Malaysian police say a woman has been arrested at Kuala Lumpur International Airport in connection with the death of Kim Jong-un's estranged half-brother.
They said the suspect was carrying a Vietnamese travel document and was alone at the time of arrest.
South Korea's spy agency suspects two female North Korean agents assassinated Kim Jong-nam in Malaysia, politicians in Seoul said overnight, as Malaysian medical authorities sought a cause of death.
US government sources also told Reuters they believed that Kim Jong-nam, who according to Malaysian police died on Monday on his way to hospital from Kuala Lumpur International Airport, had been murdered by North Korean assassins.
South Korean intelligence believed Kim Jong-nam was poisoned, politicians said after being briefed by the country's spy agency.
North Korean officials spent hours today trying to talk Malaysia out of conducting a post-mortem examination Kim Jong-nam, according to sources.
Malaysian authorities refused the request, said the sources, all Malaysian government officials.
They said the spy agency told them that the young, unpredictable North Korean leader had issued a "standing order" for his half-brother's assassination, and that there had been a failed attempt in 2012.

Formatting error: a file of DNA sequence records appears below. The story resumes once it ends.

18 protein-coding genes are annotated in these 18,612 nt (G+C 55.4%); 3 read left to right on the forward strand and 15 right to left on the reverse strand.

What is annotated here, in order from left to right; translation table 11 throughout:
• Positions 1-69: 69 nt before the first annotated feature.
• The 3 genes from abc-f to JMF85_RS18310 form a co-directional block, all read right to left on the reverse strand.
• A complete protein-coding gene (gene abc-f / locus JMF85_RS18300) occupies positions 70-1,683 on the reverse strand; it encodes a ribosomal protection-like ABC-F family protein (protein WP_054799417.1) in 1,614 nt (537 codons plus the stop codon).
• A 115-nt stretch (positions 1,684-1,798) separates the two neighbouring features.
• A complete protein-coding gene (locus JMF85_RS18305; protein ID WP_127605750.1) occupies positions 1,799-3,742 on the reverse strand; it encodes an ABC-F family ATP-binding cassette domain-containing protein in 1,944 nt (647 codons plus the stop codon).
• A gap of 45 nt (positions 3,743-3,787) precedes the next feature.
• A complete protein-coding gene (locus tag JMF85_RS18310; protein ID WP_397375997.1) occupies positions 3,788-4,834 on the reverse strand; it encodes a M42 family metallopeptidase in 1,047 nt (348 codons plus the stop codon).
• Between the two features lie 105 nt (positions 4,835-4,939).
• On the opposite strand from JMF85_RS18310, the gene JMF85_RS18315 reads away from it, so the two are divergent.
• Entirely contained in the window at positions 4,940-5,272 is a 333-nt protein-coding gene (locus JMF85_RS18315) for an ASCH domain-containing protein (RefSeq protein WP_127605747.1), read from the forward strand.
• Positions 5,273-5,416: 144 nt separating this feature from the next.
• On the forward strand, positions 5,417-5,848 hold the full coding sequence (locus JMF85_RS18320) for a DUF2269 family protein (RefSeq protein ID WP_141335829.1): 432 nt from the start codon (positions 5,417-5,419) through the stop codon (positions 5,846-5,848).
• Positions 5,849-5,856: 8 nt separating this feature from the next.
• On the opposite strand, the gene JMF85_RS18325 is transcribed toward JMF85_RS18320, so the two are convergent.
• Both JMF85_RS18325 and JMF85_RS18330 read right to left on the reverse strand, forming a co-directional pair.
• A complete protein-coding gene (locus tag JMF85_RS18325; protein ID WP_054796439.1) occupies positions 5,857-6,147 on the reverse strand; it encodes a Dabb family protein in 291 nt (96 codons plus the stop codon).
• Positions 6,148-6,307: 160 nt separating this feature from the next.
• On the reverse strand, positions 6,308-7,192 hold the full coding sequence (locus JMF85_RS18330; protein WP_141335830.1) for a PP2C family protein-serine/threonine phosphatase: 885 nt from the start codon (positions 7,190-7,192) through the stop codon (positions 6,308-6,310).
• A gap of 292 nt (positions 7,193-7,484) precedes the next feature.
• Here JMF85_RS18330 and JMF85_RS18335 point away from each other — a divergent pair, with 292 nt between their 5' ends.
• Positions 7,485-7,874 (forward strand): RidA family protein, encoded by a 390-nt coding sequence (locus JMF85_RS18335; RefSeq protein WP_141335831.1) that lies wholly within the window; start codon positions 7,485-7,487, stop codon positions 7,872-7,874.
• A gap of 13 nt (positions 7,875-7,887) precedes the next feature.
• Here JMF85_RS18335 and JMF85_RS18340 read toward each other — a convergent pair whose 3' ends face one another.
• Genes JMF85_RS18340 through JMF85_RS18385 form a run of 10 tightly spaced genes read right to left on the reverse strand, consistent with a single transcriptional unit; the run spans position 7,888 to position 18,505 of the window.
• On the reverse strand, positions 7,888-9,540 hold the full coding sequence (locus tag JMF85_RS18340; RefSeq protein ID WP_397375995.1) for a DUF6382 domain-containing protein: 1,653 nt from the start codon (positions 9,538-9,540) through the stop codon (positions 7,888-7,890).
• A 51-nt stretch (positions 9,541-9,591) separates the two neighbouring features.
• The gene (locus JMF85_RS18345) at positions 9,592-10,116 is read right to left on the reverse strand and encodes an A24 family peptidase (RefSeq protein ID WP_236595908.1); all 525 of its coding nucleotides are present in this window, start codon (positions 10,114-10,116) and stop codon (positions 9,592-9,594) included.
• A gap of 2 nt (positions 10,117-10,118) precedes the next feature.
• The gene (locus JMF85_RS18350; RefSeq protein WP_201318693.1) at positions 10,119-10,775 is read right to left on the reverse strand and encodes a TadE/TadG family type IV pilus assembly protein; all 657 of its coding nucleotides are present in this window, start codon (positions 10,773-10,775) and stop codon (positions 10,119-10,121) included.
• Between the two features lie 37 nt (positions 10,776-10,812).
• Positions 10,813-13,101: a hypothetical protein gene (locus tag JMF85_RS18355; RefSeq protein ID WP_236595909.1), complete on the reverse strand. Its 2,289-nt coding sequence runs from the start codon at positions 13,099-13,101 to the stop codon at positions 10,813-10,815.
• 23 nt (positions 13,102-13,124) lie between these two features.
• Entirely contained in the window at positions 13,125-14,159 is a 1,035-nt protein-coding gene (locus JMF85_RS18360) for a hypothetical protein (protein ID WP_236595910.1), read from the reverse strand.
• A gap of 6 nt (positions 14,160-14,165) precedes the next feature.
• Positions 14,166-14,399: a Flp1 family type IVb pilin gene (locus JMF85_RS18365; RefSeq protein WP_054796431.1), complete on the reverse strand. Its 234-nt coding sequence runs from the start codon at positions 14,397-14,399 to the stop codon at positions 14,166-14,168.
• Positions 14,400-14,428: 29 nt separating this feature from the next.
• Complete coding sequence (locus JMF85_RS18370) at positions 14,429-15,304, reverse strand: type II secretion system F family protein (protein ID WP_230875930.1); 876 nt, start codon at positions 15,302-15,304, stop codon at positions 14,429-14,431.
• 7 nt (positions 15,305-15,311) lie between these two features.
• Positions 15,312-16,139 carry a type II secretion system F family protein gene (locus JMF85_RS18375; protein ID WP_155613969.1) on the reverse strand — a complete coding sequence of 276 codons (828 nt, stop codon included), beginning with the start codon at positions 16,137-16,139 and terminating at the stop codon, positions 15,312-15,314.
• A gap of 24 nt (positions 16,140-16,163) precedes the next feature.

According to the spy agency, Kim Jong-nam had been living with his second wife in the Chinese territory of Macau, under Beijing's protection, the politicians said.
One of them said Kim Jong-nam also had a wife and son in Beijing.
He had spoken out publicly against his family's dynastic control of the isolated state.
"If the murder of Kim Jong-nam was confirmed to be committed by the North Korean regime, that would clearly depict the brutality and inhumanity of the Kim Jong-un regime," South Korean Prime Minister Hwang Kyo-ahn, the country's acting president, told a security council meeting.
The meeting was called in response to Kim Jong-nam's mysterious death, news of which first emerged yesterday.
South Korea is acutely sensitive to any sign of potential instability in North Korea, and is still technically in a state of war with its impoverished and nuclear-armed neighbour.
Malaysian police said the dead man, 46, held a passport under the name Kim Chol.
Kim Jong-nam was known to spend a significant amount of time outside North Korea, travelling in Macau and Hong Kong as well as mainland China, and has been caught in the past using forged travel documents.
Malaysian police official Fadzil Ahmat said the cause of death was not yet known, and that a post-mortem would be carried out.
A Malaysian police source who had seen closed-circuit TV footage from the airport said a woman was involved in the attack.
"So far from the CCTV we can confirm it's a woman," the source said.
Asked during a news briefing if the murder of Kim Jong-nam was confirmed, South Korean Unification Ministry spokesman Jeong Joon-hee said: "Yes, I have said it is confirmed."